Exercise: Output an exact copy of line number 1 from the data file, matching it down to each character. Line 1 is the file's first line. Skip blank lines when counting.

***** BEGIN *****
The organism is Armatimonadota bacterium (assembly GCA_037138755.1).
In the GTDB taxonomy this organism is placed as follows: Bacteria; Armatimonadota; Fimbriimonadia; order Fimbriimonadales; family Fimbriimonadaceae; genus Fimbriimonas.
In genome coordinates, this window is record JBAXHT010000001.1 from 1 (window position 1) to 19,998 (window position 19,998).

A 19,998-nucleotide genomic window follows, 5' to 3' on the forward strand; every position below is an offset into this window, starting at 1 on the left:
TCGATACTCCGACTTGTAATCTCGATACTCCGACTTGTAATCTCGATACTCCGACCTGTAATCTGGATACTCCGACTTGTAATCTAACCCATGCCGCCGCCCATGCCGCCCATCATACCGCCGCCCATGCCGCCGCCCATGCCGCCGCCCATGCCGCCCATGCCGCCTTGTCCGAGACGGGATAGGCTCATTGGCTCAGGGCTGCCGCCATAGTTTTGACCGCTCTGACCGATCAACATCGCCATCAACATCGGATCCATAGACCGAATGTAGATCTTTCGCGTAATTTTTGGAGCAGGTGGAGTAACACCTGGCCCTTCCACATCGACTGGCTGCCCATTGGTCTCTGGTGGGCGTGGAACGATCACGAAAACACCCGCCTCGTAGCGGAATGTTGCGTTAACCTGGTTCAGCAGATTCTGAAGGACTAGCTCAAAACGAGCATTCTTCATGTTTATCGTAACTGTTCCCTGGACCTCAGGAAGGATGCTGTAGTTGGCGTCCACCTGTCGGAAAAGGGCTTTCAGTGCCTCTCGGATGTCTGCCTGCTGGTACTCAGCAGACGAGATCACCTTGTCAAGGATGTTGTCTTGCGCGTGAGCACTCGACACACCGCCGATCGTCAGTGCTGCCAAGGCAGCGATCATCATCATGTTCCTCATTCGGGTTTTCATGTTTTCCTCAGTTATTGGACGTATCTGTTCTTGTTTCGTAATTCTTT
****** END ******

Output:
The organism is Armatimonadota bacterium (assembly GCA_037138755.1).